Exporting. It's one of the hot strategies for helping boost businesses of all kinds, gear manufacturing among them. With domestic markets tight and new markets opening up overseas, exporting seems like a reasonable tactic. But while the pressure is on to sell overseas, there is equal, justifiable concern about whether the move is a good one. Horror stories abound about foreign restrictions, bureaucratic snafus, carloads of paperwork, and the complications and nuances of doing business in other languages and with other cultures.
Most Navy brass would say that Commander D. Michael Abrashoff ran a loose ship. But his style of empowering his crew by delegating authority is changing the way the Navy thinks about management. His speech at the recent annual meeting of the American Gear Manufacturers Association offered a simple, common-sense approach that can be applied not only to running a ship, but also to gear manufacturing or any other industry.
Gleason Corporation has announced that agreement has been reached on all terms to acquire for approximately $36 million in cash the Hermann Pfauter Group, including, among other operations, Hermann Pfauter GmbH & Co., a privately held leading producer of gear equipment based in Ludwigsburg, Germany; its 76% interest in Pfauter-Maad Cutting Tools, a leading cutting tool manufacturer basked in Loves Park, IL; and Pfauter-Maag management's 24% ownership interest in that company. The acquisition includes all assets and liabilities, including the assumption of approximately $56 million in bank debt.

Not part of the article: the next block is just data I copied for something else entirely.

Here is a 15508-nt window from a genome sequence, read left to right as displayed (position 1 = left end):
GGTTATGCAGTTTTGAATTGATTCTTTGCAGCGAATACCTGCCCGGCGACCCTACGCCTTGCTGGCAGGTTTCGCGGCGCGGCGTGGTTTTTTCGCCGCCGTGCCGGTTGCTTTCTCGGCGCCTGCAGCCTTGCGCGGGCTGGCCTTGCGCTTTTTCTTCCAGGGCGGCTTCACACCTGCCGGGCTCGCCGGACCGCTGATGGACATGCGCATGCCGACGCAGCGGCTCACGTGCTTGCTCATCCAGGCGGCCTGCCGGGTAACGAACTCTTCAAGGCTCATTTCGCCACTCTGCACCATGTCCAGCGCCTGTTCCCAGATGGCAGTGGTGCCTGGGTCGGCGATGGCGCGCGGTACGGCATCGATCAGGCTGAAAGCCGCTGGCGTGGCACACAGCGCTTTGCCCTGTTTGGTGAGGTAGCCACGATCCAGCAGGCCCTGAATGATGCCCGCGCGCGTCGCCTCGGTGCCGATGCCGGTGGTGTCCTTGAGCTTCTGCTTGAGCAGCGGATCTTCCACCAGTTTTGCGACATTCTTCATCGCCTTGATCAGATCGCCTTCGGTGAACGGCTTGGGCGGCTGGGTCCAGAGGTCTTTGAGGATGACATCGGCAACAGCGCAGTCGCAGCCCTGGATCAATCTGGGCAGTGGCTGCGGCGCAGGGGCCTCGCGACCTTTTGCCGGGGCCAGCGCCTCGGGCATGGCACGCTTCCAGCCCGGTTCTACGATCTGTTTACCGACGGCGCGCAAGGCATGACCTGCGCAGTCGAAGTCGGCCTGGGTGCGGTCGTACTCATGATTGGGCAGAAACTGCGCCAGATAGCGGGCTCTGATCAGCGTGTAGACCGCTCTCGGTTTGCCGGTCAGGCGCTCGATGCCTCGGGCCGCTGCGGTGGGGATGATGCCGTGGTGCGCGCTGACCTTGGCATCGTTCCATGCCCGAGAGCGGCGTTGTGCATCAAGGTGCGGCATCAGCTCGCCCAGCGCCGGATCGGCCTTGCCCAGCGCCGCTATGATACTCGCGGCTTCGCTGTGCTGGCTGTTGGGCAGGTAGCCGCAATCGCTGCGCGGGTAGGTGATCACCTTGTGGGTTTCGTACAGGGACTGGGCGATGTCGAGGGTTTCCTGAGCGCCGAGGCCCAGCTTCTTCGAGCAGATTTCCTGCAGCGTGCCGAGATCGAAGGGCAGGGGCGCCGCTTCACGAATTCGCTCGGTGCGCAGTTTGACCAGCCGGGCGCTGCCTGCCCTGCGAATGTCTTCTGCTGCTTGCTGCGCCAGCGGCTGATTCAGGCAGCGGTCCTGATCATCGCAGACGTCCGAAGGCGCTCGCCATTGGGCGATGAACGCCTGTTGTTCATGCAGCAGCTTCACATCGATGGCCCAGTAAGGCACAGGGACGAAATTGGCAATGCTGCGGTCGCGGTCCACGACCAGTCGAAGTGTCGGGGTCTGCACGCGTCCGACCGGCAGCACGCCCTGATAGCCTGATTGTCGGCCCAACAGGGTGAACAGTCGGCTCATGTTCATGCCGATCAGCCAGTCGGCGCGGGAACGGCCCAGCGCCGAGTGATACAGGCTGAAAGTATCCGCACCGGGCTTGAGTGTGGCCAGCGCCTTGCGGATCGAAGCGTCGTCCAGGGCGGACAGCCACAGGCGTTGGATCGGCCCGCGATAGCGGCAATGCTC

New innovations in the management of hear treating parts washers and yielding powerful, unexpected benefits. Simply, cost effective shop floor practices are being combined in new ways to deliver big quality improvements and significant help to the bottom line. Employing these steps early in the process can dramatically cut waste hauling expenses and greatly reduce environmental liabilities while continuously producing cleaner parts.
A few months ago at the AGMA management seminar, I was surprised by the feverish note taking that went on at a presentation on marketing. The sight reminded me that while many of us in the gear industry are good engineers, designers, and mangers, we are often not as familiar - or comfortable - with less concrete concepts, such as marketing.